@MitchWagner, indeed. And with news of confidential Facebook messages accidentally being broadcasted on people's walls and all the user data being leaked from apps, I assume nothing is private anymore and probably hasn't been that way for a decade.
Hi Paul, Happy New Year to you too! Sorry for the late response. Anyway, I think that many companies have tried social media to some degree. Many (I don't know about "most" - I suppose I'd have to check some corporate research sites) have at least utilized Facebook and Twitter to some agree. Whether or not they've successfully "SEO'd" is debatable. Most SEO companies will probably nitpick and find something wrong with your strategy, when then again who really trusts marketing companies anyway?
The ThinkerNet does not reflect the views of TechWeb. The ThinkerNet is an informal means of communication to members and visitors of the Internet Evolution site. Individual authors are chosen by Internet Evolution to blog. Neither Internet Evolution nor TechWeb assume responsibility for comments, claims, or opinions made by authors and ThinkerNet bloggers. They are no substitute for your own research and should not be relied upon for trading or any other purpose.
Neal Stephenson is best known as the author of science fiction novels such as SnowCrash and Anathem. But he does other things as well. Among them: He's assembled a team of scientists and engineers to figure out how to build a 20-kilometer-tall tower to use as a platform for launching rockets into space.
"Social Enterprise" is an increasingly trendy term, and Salesforce.com has been leading the way. At its Dreamforce conference last week, the theme was clear: From here on, enterprise applications must have social capabilities built in.
Enterprises are discovering that using social networking within the secure setting of a SaaS provider's network gives them an unusual opportunity to freely collaborate with partners, suppliers, and even competitors.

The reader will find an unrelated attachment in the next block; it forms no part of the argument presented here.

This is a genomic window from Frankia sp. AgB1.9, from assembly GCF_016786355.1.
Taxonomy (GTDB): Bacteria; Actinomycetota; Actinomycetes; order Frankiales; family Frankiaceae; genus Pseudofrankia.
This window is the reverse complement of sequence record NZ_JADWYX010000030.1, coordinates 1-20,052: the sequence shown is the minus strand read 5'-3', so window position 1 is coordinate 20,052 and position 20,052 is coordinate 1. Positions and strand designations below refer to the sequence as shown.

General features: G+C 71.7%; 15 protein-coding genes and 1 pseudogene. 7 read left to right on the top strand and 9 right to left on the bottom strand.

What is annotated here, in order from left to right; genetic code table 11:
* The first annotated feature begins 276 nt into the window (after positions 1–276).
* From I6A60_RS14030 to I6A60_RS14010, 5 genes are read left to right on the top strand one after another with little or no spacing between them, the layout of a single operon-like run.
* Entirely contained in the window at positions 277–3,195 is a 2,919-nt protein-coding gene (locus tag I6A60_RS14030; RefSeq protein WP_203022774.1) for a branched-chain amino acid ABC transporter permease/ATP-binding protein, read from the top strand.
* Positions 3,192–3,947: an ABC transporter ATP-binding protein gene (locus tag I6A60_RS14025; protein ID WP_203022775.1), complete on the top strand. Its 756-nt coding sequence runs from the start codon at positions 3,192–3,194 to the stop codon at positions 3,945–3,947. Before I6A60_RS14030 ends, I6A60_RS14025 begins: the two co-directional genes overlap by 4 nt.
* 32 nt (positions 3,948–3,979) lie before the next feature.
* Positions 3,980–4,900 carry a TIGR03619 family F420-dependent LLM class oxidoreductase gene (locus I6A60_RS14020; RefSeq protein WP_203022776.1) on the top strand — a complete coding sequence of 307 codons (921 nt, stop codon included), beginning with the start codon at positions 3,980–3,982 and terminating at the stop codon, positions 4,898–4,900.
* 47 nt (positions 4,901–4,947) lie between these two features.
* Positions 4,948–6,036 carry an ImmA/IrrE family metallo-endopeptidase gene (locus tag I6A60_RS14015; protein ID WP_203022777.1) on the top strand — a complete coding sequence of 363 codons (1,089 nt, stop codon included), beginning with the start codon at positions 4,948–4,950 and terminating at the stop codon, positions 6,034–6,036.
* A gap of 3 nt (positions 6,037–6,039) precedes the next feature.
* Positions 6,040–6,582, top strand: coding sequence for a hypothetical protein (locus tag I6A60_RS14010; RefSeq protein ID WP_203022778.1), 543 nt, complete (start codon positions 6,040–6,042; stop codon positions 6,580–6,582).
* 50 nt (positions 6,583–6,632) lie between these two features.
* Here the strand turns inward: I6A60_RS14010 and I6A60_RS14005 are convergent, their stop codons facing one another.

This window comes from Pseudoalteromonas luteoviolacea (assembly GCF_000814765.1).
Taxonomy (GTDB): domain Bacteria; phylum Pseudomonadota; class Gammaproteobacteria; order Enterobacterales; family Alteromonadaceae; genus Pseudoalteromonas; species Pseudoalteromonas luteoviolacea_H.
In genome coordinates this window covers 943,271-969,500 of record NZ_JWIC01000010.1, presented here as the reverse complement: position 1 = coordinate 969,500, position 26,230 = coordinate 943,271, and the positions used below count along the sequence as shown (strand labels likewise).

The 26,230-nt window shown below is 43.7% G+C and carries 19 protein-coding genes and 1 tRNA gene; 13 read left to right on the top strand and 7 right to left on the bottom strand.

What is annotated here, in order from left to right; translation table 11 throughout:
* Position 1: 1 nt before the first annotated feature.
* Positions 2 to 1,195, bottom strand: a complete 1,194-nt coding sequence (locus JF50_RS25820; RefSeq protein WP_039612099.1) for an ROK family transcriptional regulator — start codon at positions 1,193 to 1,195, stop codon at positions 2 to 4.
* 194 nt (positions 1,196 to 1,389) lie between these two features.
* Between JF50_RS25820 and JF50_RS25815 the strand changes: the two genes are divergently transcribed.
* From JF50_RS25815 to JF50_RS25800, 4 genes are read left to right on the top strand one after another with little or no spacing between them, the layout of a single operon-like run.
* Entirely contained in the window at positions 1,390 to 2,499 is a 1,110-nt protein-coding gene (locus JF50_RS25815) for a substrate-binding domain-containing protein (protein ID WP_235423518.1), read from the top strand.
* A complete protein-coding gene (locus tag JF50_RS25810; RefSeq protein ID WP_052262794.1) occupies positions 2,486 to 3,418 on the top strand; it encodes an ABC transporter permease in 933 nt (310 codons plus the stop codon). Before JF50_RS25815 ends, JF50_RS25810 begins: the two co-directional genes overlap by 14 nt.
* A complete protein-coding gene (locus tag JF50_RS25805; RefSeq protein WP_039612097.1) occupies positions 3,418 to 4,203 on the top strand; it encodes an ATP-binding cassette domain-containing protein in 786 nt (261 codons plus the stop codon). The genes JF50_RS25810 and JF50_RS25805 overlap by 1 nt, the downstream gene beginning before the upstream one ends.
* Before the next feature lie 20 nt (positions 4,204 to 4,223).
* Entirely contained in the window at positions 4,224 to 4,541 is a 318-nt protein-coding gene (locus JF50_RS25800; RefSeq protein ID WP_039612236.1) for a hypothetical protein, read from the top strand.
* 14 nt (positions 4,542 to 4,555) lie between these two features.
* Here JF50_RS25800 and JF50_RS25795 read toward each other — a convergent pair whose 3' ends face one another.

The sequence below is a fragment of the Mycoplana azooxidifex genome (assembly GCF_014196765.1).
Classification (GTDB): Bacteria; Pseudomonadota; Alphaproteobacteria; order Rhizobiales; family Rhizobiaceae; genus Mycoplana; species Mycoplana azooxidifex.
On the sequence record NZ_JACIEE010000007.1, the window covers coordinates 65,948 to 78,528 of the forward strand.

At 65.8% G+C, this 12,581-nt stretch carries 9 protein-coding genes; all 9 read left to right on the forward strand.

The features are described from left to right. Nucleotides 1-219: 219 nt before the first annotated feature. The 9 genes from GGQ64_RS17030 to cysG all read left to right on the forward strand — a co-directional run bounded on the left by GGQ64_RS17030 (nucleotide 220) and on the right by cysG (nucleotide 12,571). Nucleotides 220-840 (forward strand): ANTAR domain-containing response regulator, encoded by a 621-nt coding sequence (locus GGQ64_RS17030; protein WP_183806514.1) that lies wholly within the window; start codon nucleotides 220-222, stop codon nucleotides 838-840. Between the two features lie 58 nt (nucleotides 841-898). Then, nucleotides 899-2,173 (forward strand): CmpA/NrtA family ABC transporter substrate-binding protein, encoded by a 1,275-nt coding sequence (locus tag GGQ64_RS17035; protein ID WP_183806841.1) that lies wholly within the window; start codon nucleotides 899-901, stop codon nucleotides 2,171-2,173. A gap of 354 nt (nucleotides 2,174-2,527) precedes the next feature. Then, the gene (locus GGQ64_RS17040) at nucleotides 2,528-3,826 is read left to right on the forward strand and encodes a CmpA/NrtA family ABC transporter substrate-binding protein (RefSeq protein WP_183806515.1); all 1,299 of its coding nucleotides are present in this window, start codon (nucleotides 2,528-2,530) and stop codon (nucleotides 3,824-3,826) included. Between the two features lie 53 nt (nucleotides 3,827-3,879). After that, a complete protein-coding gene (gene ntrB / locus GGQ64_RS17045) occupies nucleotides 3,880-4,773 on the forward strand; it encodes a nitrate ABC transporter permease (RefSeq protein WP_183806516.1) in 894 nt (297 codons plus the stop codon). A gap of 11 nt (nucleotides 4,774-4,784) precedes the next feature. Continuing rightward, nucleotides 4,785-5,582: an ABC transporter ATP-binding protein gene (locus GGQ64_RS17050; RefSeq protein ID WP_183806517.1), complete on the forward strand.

Showing results is the best way to win over social business doubters, according to Mary Maida, Medtronic lead information solutions manager. Internet Evolution's Mitch Wagner interviewed Maida at the E2 Innovate conference.
The restaurant chain's Chris Laping describes how the company drives innovation in everything from operations to team uniforms under his leadership. Internet Evolution's Mitch Wagner interviewed Laping at the E2Innovate conference.
The medical instruments manufacturer looks to metrics to quantify its social business engagement, according to Mary Maida, Medtronic lead information solutions manager. Internet Evolution editor in chief Mitch Wagner interviewed Maida at the E2 Innovate conference.
A recent release of the popular TweetDeck app for Twitter power-users gives new life to software that had previously taken a wrong turn. Here's a quick walk-through of the new TweetDeck, to show you why it should be at the top of your Twitter toolkit.
Michael Brutsch, a.k.a. Reddit's Violentacrez, is a creep who posted borderline kiddie porn to the Internet anonymously, and got fired when outed by a media outlet. It's a cautionary tale even for people who aren't jerks and predators.
Marissa Mayer at Yahoo has come out with her strategy on turning the company around: culture, company, calibration, and compensation. But Yahoo needs to have a technical approach to the mobile cloud opportunity, not a management theory lesson.
The whole Amazon.reader debate is a double-stupid. It's stupid to think that there's any e-book buyer who doesn't know Amazon's URL, and it was stupider to let ICANN launch the whole free-form TLD initiative to start with.
Enterprises would like to move to cloud computing but are hesitant because they are concerned about providers’ ability to secure company data. Here are some tips that help to ensure that if breaches occur, the business is not left holding the bag.
Edmunds separates customers into segments based on the info it collects on its site and from partners, and uses that to push out custom content, said Brian Baron, director of business analytics for Edmunds.com, at Predictive Analytics Innovation Summit.
The automotive website uses propensity modeling to target ads and customer registration forms, said Brian Baron, director of business analytics for Edmunds.com, at Predictive Analytics Innovation Summit.
Expert Integrated Systems: Changing the Experience & Economics of IT In this e-book, we take an in-depth look at these expert integrated systems -- what they are, how they work, and how they have the potential to help CIOs achieve dramatic savings while restoring IT's role as business innovator. READ THIS eBOOK
your weekly update of news, analysis, and
opinion from Internet Evolution - FREE! REGISTER HERE
Wanted! Site Moderators Internet Evolution is looking for a handful of readers to help moderate the message boards on our site as well as engaging in high-IQ conversation with the industry mavens on our thinkerNet blogosphere. The job comes with various perks, bags of kudos, and GIANT bragging rights. Interested?